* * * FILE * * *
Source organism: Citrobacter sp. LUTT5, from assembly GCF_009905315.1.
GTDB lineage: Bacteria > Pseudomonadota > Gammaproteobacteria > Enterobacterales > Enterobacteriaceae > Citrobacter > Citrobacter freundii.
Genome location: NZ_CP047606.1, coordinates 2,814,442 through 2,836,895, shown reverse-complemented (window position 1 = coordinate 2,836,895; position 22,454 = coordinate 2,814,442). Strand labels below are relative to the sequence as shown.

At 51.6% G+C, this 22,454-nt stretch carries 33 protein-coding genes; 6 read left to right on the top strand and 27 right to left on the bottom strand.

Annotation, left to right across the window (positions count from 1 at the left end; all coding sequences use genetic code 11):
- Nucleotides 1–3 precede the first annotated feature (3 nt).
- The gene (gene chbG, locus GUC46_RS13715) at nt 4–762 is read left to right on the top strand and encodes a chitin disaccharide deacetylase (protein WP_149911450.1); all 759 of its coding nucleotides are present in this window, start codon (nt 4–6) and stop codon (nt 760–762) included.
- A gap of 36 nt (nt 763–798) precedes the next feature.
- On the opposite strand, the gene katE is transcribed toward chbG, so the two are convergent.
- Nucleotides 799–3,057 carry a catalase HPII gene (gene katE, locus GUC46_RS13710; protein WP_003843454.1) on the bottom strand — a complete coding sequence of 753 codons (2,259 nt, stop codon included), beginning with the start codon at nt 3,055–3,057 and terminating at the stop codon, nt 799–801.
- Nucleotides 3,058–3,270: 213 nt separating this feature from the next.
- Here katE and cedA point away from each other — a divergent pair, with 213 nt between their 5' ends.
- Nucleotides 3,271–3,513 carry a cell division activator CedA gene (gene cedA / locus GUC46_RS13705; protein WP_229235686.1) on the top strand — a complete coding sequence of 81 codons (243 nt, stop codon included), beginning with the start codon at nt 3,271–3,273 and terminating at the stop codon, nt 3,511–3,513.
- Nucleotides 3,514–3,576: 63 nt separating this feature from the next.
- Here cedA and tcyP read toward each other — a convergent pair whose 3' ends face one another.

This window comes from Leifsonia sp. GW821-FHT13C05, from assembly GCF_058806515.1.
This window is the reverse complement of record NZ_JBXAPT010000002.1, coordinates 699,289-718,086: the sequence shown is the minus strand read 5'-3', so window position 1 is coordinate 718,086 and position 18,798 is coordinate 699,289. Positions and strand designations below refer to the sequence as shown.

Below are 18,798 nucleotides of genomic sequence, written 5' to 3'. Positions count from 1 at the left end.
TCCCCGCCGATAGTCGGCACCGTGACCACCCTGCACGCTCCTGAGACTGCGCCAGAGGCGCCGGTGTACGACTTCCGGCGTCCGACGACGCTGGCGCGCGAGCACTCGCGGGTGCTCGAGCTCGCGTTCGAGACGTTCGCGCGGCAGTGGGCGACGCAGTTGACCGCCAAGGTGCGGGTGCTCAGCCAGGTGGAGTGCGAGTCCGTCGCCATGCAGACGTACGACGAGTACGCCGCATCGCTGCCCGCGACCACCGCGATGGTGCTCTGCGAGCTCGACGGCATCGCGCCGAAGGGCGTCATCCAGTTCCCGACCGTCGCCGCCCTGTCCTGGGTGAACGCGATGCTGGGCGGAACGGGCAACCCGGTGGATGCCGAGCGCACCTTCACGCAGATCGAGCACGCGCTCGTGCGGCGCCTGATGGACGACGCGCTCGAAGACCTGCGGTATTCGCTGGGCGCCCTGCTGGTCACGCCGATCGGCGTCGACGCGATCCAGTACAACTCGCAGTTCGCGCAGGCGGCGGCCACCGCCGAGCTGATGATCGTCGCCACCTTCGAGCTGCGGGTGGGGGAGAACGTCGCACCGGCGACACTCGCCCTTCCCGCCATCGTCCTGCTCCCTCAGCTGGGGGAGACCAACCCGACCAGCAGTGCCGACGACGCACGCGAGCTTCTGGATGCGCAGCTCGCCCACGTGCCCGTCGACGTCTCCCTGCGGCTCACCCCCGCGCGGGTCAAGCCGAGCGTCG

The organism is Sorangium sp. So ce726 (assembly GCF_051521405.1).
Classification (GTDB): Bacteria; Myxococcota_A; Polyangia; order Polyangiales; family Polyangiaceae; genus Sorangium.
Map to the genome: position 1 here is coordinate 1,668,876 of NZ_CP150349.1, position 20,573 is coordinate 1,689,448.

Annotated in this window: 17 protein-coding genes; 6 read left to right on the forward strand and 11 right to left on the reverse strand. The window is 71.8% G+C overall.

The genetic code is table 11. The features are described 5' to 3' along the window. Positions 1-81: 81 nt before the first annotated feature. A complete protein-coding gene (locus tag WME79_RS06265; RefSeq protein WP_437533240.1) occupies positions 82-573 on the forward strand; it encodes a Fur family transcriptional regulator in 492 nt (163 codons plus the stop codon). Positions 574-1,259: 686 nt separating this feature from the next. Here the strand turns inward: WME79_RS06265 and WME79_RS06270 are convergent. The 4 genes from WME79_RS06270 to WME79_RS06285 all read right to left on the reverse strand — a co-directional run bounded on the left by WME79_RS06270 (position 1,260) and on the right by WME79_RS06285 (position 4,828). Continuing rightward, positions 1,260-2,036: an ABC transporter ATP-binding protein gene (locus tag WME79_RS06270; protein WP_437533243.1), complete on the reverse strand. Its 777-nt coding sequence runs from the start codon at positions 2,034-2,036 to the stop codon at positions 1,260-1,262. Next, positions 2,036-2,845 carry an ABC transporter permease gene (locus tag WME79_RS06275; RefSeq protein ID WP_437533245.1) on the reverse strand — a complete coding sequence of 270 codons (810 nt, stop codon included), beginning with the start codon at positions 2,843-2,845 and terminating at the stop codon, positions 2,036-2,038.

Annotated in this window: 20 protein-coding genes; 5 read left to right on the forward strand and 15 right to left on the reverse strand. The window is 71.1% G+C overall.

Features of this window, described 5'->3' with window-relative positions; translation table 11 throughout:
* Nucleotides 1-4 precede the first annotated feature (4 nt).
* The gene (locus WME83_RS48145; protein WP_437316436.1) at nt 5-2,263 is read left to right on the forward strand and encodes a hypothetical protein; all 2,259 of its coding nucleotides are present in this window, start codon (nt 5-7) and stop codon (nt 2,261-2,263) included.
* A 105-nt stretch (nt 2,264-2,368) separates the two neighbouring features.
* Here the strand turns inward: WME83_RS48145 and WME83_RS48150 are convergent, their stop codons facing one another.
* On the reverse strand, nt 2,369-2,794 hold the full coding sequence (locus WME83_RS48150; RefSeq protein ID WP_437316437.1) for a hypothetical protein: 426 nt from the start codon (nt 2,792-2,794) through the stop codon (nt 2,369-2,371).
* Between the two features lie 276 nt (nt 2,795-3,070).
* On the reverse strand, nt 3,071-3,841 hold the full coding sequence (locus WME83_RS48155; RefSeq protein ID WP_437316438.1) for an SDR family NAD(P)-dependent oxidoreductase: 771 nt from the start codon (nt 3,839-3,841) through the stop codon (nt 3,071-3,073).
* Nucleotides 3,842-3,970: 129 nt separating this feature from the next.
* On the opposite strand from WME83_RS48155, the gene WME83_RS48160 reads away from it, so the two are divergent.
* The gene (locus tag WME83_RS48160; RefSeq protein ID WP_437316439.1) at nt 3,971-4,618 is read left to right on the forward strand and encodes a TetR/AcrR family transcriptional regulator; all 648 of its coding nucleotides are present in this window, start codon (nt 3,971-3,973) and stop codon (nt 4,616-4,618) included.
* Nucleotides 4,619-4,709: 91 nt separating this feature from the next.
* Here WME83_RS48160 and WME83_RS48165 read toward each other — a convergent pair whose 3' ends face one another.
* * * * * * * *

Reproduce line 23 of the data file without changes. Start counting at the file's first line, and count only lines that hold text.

Annotated in this window: 17 protein-coding genes; 6 read left to right on the forward strand and 11 right to left on the reverse strand. The window is 71.8% G+C overall.